Health Care Professional Students on the Front Line
Students entering the field during the pandemic are faced with extreme challenges.
By Stephanie Nielsen, PT, DPT, and Hope Clauhs, SPT
Everyone loves a booming economy. Booms are inevitably followed by slow-downs, recessions, or downright depressions.
When the economy falters, consumers tighten their belts, businesses cut non-essential expenses, and even the government is constrained in hiring. Stephanie, a third-year physical therapy student from the University of Wisconsin – Milwaukee, is only one of thousands of physical therapy students who have personally felt the damage of COVID-19 through worldwide shutdowns. Of course, everyone wants to know which jobs are going to save them from these economic ups and downs. One of the biggest pillars that many physical therapists rely on is the fact that the job entails security and financial stability. When envisioning the possibility of financial hardships, one may feel very secure as a healthcare professional. Physical therapy is an essential part of healthcare, and therefore there is understanding that the need for physical therapists will be there regardless of lack of funding. As a profession we are notoriously humble and resourceful. This often leads to lack of lobbying for ourselves and the necessity of our services.
Stephanie chose a career in physical therapy after seeing how it positively impacted her mother, adding years onto her life. She plans on specializing in pediatric physical therapy upon graduation and hopes to pass the boards in April. She has persevered through three years of difficult PT school, but now is presented with her biggest challenge yet. Stephanie describes her uncertainty of how closures and social distancing will influence privately-owned physical therapy companies.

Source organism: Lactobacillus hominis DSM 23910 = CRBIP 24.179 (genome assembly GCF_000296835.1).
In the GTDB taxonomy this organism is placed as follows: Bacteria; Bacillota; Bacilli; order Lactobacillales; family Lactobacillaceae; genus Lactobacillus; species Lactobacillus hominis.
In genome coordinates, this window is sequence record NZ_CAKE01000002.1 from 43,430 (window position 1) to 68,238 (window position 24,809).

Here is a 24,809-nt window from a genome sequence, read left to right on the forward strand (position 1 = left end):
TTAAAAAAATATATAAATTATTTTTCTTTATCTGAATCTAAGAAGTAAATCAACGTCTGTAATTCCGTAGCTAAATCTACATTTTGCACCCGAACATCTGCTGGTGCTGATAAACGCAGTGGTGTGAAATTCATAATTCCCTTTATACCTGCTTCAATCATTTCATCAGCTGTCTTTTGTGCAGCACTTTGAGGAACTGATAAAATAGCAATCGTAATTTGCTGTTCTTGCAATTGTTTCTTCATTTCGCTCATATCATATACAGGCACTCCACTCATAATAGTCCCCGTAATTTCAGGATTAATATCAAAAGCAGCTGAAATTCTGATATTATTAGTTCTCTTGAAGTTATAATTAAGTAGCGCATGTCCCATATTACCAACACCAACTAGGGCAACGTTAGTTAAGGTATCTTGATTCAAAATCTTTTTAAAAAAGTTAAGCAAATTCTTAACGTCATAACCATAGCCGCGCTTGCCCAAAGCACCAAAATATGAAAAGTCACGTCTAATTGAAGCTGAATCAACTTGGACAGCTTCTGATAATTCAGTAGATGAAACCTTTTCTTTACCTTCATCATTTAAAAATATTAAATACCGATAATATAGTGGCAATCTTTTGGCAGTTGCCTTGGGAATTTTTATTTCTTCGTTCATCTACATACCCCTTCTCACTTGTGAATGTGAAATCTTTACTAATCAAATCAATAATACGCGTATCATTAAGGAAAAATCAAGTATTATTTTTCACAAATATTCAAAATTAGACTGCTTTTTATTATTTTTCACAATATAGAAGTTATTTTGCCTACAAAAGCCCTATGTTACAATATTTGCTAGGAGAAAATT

“We know eventually the same people will still need physical therapy, but the financial hit that companies are taking will likely have an impact on their decision to hire. Companies are making decisions about whether they can afford the employees that they already have, let alone take on the expense of training and adding on new employees. While physical therapists can take solace in knowing that eventually our patients will need our services and our business will come back, I imagine many things will be postponed.”
COVID-19 is affecting the health of people around the world and close to home. This is a stressful time for all. Many feel unsure, uneasy, and unsettled with changed timelines and deviations from original goals and plans. Despite the disruption, Stephanie maintains a routine since COVID-19 in the United States has begun. She keeps to a schedule, especially with studying for boards.
“It can be difficult with everything else going on to get distracted or do nothing at all, but that is a hard hole to come out of.”
To help her succeed, Stephanie offers these tips to students pending graduation:
- Schedule regular virtual play dates with friends and family for some fun and social interaction.
- If you are having a hard time studying due to stress, find some good videos to watch instead of having to read. Embrace the interactive learning process. Stephanie recommends PT Final Exam and the PT Hustle that share video learning opportunities to make studying more engaging.
- Find ways to support your peers as we continue our journey to join the physical therapy profession.
- Make time for joy and fun, get outside if possible, open the windows, and create art.
We must continue to build each other up, encourage one another, and provide support where needed. APTA’s mission statement calls us to unite, now more than ever, “Building a community that advances the profession of physical therapy to improve the health of society.”
Stephanie Nielsen, PT, DPT, is a third-year student at UW-Milwaukee University in Milwaukee, Wisconsin. She plans on going into pediatric physical therapy when she graduates. She can be reached at email@example.com. Hope Clauhs, SPT, is a student volunteer on the Impact editorial board. She is a third-year student at Neumann University in Aston, Pennsylvania. She can be reached at firstname.lastname@example.org.